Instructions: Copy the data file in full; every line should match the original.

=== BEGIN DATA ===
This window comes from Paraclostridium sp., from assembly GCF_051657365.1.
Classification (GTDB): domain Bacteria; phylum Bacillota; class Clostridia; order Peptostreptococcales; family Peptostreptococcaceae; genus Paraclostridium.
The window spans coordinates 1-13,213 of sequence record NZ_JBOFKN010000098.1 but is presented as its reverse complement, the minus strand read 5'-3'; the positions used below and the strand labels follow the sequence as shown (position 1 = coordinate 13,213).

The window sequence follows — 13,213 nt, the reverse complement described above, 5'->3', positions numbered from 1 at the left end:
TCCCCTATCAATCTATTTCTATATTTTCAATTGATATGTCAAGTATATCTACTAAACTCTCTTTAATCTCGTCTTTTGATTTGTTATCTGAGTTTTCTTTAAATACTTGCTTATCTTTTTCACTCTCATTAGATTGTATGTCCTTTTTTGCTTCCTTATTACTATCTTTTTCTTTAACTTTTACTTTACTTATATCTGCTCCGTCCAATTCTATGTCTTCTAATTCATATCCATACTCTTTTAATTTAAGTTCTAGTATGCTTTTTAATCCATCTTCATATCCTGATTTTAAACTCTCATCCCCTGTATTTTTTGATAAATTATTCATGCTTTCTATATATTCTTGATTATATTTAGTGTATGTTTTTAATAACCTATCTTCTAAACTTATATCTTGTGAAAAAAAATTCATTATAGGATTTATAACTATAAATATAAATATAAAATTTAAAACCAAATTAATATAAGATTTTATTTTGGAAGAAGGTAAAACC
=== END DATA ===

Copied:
This window comes from Paraclostridium sp., from assembly GCF_051657365.1.
Classification (GTDB): domain Bacteria; phylum Bacillota; class Clostridia; order Peptostreptococcales; family Peptostreptococcaceae; genus Paraclostridium.
The window spans coordinates 1-13,213 of sequence record NZ_JBOFKN010000098.1 but is presented as its reverse complement, the minus strand read 5'-3'; the positions used below and the strand labels follow the sequence as shown (position 1 = coordinate 13,213).

The window sequence follows — 13,213 nt, the reverse complement described above, 5'->3', positions numbered from 1 at the left end:
TCCCCTATCAATCTATTTCTATATTTTCAATTGATATGTCAAGTATATCTACTAAACTCTCTTTAATCTCGTCTTTTGATTTGTTATCTGAGTTTTCTTTAAATACTTGCTTATCTTTTTCACTCTCATTAGATTGTATGTCCTTTTTTGCTTCCTTATTACTATCTTTTTCTTTAACTTTTACTTTACTTATATCTGCTCCGTCCAATTCTATGTCTTCTAATTCATATCCATACTCTTTTAATTTAAGTTCTAGTATGCTTTTTAATCCATCTTCATATCCTGATTTTAAACTCTCATCCCCTGTATTTTTTGATAAATTATTCATGCTTTCTATATATTCTTGATTATATTTAGTGTATGTTTTTAATAACCTATCTTCTAAACTTATATCTTGTGAAAAAAAATTCATTATAGGATTTATAACTATAAATATAAATATAAAATTTAAAACCAAATTAATATAAGATTTTATTTTGGAAGAAGGTAAAACC